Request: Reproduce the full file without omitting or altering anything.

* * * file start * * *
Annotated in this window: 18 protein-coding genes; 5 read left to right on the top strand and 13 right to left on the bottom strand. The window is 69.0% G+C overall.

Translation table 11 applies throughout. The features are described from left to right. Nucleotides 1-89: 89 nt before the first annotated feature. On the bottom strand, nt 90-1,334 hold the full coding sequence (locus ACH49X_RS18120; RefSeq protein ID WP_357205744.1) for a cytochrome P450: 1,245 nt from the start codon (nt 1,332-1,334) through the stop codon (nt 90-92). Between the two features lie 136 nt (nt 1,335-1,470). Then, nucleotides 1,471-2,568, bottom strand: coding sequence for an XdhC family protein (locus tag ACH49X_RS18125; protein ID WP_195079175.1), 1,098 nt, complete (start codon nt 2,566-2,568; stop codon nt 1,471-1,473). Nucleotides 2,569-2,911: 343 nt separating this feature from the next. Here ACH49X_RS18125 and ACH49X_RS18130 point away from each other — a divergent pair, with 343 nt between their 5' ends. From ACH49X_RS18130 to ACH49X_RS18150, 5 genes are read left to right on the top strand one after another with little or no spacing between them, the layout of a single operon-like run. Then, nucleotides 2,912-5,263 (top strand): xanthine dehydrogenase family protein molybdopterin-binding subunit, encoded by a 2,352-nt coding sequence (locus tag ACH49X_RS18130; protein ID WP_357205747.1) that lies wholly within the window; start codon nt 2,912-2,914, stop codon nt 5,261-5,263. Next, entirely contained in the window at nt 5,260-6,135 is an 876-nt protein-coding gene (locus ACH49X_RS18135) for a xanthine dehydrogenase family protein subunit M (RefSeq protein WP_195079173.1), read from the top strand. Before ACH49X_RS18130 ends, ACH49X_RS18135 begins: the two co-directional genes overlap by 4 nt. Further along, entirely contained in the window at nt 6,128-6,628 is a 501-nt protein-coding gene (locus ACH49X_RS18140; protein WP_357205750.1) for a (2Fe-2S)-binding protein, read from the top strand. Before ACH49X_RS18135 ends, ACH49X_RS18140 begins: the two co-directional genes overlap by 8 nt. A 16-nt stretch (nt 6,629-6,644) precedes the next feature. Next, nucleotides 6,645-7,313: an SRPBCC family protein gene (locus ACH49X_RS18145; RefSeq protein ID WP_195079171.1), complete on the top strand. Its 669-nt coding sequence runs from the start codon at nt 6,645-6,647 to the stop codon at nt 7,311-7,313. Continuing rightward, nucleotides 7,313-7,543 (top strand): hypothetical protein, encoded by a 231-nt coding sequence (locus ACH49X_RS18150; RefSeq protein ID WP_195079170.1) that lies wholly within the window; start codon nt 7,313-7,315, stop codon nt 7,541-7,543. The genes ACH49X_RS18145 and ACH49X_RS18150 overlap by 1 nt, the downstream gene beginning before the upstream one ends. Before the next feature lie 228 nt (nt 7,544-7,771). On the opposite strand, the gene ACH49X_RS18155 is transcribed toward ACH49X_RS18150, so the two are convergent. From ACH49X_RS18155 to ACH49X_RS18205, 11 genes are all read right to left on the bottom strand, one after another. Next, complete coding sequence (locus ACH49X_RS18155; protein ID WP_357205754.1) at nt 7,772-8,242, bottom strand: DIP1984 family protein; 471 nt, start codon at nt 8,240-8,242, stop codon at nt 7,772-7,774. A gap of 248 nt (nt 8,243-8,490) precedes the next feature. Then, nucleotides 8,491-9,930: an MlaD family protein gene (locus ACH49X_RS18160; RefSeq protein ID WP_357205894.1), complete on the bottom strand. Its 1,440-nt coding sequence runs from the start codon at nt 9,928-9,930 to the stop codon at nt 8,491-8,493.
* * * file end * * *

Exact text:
Annotated in this window: 18 protein-coding genes; 5 read left to right on the top strand and 13 right to left on the bottom strand. The window is 69.0% G+C overall.

Translation table 11 applies throughout. The features are described from left to right. Nucleotides 1-89: 89 nt before the first annotated feature. On the bottom strand, nt 90-1,334 hold the full coding sequence (locus ACH49X_RS18120; RefSeq protein ID WP_357205744.1) for a cytochrome P450: 1,245 nt from the start codon (nt 1,332-1,334) through the stop codon (nt 90-92). Between the two features lie 136 nt (nt 1,335-1,470). Then, nucleotides 1,471-2,568, bottom strand: coding sequence for an XdhC family protein (locus tag ACH49X_RS18125; protein ID WP_195079175.1), 1,098 nt, complete (start codon nt 2,566-2,568; stop codon nt 1,471-1,473). Nucleotides 2,569-2,911: 343 nt separating this feature from the next. Here ACH49X_RS18125 and ACH49X_RS18130 point away from each other — a divergent pair, with 343 nt between their 5' ends. From ACH49X_RS18130 to ACH49X_RS18150, 5 genes are read left to right on the top strand one after another with little or no spacing between them, the layout of a single operon-like run. Then, nucleotides 2,912-5,263 (top strand): xanthine dehydrogenase family protein molybdopterin-binding subunit, encoded by a 2,352-nt coding sequence (locus tag ACH49X_RS18130; protein ID WP_357205747.1) that lies wholly within the window; start codon nt 2,912-2,914, stop codon nt 5,261-5,263. Next, entirely contained in the window at nt 5,260-6,135 is an 876-nt protein-coding gene (locus ACH49X_RS18135) for a xanthine dehydrogenase family protein subunit M (RefSeq protein WP_195079173.1), read from the top strand. Before ACH49X_RS18130 ends, ACH49X_RS18135 begins: the two co-directional genes overlap by 4 nt. Further along, entirely contained in the window at nt 6,128-6,628 is a 501-nt protein-coding gene (locus ACH49X_RS18140; protein WP_357205750.1) for a (2Fe-2S)-binding protein, read from the top strand. Before ACH49X_RS18135 ends, ACH49X_RS18140 begins: the two co-directional genes overlap by 8 nt. A 16-nt stretch (nt 6,629-6,644) precedes the next feature. Next, nucleotides 6,645-7,313: an SRPBCC family protein gene (locus ACH49X_RS18145; RefSeq protein ID WP_195079171.1), complete on the top strand. Its 669-nt coding sequence runs from the start codon at nt 6,645-6,647 to the stop codon at nt 7,311-7,313. Continuing rightward, nucleotides 7,313-7,543 (top strand): hypothetical protein, encoded by a 231-nt coding sequence (locus ACH49X_RS18150; RefSeq protein ID WP_195079170.1) that lies wholly within the window; start codon nt 7,313-7,315, stop codon nt 7,541-7,543. The genes ACH49X_RS18145 and ACH49X_RS18150 overlap by 1 nt, the downstream gene beginning before the upstream one ends. Before the next feature lie 228 nt (nt 7,544-7,771). On the opposite strand, the gene ACH49X_RS18155 is transcribed toward ACH49X_RS18150, so the two are convergent. From ACH49X_RS18155 to ACH49X_RS18205, 11 genes are all read right to left on the bottom strand, one after another. Next, complete coding sequence (locus ACH49X_RS18155; protein ID WP_357205754.1) at nt 7,772-8,242, bottom strand: DIP1984 family protein; 471 nt, start codon at nt 8,240-8,242, stop codon at nt 7,772-7,774. A gap of 248 nt (nt 8,243-8,490) precedes the next feature. Then, nucleotides 8,491-9,930: an MlaD family protein gene (locus ACH49X_RS18160; RefSeq protein ID WP_357205894.1), complete on the bottom strand. Its 1,440-nt coding sequence runs from the start codon at nt 9,928-9,930 to the stop codon at nt 8,491-8,493.